June 6, 2018

How Facebook scales AI

Facebook's products and services are powered by machine learning. Powerful GPUs have been one of the key enablers, but it takes a lot more hardware and software to serve billions of users.

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Most of Facebook's two billion users have little idea how much the service leans on artificial intelligence to operate at such a vast scale. Facebook products such as the News Feed, Search and Ads use machine learning, and behind the scenes it powers services such as facial recognition and tagging, language translation, speech recognition, content understanding and anomaly detection to spot fake accounts and objectionable content.

The numbers are staggering. In all, Facebook's machine learning systems handle more than 200 trillion predictions and five billion translations per day. Facebook's algorithms automatically remove millions of fake accounts every day.

In a keynote at this year's International Symposium on Computer Architecture (ISCA), Dr. Kim Hazelwood, the head of Facebook's AI Infrastructure group, explained how the service designs hardware and software to handle machine learning at this scale. And she urged hardware and software architects to look beyond the hype and develop "full-stack solutions" for machine learning. "It is really important that we are solving the right problems and not just doing what everyone else is doing," Hazelwood said.

Facebook's AI infrastructure needs to handle a diverse range of workloads. Some models can take minutes to train, while others can take days or even weeks. The News Feed and Ads, for example, use up to 100 times more compute resources than other algorithms. As a result, Facebook uses "traditional, old-school machine learning" whenever possible, and only resorts to deep learning--Multi-Layer Perceptrons (MLP), ConvolutionalNeural Networks (CNN), and Recurrent Neural Networks (RNN/LSTM)--when absolutely necessary.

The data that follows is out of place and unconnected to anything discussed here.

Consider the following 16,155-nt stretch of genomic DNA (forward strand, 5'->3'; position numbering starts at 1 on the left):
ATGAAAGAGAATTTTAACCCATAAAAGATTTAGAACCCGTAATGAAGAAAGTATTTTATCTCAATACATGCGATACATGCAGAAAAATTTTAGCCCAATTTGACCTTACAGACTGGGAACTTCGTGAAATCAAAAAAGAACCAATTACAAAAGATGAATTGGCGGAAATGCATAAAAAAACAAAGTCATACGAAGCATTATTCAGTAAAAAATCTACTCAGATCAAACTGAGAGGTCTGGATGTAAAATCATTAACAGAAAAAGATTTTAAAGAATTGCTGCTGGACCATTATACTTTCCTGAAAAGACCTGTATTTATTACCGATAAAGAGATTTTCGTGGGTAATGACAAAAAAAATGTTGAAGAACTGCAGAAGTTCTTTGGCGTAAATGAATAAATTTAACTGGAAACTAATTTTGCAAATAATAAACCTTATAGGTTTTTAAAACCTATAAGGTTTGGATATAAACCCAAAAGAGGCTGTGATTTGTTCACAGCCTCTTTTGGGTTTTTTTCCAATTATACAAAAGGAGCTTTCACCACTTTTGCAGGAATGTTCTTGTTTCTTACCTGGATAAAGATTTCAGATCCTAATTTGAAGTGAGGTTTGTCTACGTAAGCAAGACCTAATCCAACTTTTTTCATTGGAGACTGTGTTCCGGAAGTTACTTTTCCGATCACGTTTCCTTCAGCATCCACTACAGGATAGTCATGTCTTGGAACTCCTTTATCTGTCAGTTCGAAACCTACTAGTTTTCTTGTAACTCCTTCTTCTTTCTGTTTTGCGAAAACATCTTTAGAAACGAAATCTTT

The company's AI ecosystem includes three major components: the infrastructure, workflow management software running on top, and the core machine learning frameworks such as PyTorch.

Facebook has been designing its own datacenters and servers since 2010. Today it operates 13 massive datacenters--10 in the U.S. and three overseas. Not all of these are the same since they were built over time and they do not house the same data since "the worst thing you can do is replicate all data in every data center." Despite this, every quarter the company "unplugs an entire Facebook datacenter," Hazelwood said, to ensure continuity. The datacenters are designed to handle peak loads, which leaves about 50% of fleet idle at certains times of the day as "free compute" that can be harnessed for machine learning.

Rather than using a single server, Facebook took hundreds of workloads in production, put them in buckets, and designed custom servers for each type. The data is stored in Bryce Canyon and Lightning storage servers, training takes place on Big Basin servers with Nvidia Tesla GPUs, and the models are run on Twin Lakes single-socket and Tioga Pass dual-socket Xeon servers. Facebook continues to evaluate specialized hardware such as Google's TPU and Microsoft's BrainWave FPGAs, but Hazelwood suggested that too much investment is focused on compute, and not enough on the storage and especially networking, which in keeping with Amdahl's Law can become a bottleneck for many workloads. She added that AI chip startups weren't putting enough focus on the software stack leaving a big opportunity in machine learning tools and compilers.